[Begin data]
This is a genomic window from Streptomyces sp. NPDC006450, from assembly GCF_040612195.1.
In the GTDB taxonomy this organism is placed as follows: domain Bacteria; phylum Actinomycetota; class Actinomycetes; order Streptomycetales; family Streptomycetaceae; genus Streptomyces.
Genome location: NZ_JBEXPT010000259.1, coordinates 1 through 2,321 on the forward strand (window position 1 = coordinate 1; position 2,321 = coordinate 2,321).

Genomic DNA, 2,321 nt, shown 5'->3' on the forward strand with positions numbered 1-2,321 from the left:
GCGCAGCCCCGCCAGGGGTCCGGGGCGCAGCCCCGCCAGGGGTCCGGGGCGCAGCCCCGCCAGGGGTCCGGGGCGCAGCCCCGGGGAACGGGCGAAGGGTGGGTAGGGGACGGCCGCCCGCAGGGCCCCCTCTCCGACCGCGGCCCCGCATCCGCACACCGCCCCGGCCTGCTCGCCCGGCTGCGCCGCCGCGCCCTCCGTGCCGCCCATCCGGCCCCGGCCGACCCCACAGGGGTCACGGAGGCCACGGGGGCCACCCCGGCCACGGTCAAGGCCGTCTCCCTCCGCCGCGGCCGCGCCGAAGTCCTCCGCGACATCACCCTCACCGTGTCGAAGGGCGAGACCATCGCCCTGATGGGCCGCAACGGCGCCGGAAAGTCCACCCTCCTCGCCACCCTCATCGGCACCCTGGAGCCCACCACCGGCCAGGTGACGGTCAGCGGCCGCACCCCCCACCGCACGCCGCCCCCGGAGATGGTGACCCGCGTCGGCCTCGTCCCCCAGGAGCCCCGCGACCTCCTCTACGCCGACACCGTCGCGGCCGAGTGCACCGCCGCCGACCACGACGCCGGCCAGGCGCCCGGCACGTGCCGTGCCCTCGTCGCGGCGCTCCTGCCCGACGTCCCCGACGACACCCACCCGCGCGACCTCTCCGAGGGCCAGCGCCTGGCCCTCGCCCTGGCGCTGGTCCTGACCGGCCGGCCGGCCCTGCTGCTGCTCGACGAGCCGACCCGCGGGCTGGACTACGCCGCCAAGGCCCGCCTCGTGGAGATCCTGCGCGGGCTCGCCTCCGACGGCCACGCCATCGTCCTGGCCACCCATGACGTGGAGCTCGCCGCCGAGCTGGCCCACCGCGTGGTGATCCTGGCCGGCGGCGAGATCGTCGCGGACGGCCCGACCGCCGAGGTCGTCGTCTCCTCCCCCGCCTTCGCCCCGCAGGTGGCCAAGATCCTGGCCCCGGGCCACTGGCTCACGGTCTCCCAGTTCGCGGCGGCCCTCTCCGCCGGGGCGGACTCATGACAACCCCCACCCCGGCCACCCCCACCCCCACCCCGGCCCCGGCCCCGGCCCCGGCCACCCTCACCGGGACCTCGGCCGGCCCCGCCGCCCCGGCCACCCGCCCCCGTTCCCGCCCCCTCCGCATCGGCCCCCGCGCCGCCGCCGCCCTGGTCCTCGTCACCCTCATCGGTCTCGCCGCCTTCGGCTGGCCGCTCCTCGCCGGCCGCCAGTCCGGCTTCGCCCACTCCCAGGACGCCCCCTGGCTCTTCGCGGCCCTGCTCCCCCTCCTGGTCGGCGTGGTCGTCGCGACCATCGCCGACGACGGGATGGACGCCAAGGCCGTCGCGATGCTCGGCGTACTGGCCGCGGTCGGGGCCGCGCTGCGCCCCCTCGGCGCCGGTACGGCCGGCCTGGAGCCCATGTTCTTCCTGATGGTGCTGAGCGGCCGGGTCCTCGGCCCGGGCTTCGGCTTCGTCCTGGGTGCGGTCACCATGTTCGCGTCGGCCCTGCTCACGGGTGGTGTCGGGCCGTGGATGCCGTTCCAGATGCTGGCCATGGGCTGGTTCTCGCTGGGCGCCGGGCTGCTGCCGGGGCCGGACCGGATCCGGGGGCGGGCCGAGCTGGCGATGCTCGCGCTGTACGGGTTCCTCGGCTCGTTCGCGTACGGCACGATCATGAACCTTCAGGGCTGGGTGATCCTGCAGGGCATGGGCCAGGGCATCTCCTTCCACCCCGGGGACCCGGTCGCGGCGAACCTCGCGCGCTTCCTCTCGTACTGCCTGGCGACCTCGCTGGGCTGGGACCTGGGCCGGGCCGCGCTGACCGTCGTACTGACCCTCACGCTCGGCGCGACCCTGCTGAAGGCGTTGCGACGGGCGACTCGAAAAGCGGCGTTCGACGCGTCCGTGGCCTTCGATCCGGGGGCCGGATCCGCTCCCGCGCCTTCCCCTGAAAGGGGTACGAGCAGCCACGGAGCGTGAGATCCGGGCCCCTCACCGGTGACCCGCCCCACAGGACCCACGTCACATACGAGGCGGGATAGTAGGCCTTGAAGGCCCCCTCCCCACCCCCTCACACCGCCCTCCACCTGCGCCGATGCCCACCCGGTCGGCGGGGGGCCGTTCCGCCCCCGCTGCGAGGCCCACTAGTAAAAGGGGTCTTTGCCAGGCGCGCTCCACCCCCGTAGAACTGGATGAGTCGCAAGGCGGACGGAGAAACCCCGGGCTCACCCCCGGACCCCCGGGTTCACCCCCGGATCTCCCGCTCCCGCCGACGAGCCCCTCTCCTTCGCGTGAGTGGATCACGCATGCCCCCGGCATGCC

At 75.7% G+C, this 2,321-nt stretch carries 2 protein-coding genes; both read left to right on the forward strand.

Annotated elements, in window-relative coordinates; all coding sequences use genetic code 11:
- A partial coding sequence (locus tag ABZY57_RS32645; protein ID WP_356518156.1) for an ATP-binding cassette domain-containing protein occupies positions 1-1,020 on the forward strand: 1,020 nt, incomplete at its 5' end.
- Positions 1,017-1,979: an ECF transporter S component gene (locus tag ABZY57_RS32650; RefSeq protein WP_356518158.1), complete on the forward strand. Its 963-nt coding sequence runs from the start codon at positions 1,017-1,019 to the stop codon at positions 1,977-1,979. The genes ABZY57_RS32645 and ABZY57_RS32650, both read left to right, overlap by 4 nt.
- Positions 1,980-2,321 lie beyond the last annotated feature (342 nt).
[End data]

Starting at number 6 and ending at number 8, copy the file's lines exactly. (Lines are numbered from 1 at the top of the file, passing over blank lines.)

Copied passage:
At 75.7% G+C, this 2,321-nt stretch carries 2 protein-coding genes; both read left to right on the forward strand.

Annotated elements, in window-relative coordinates; all coding sequences use genetic code 11:
- A partial coding sequence (locus tag ABZY57_RS32645; protein ID WP_356518156.1) for an ATP-binding cassette domain-containing protein occupies positions 1-1,020 on the forward strand: 1,020 nt, incomplete at its 5' end.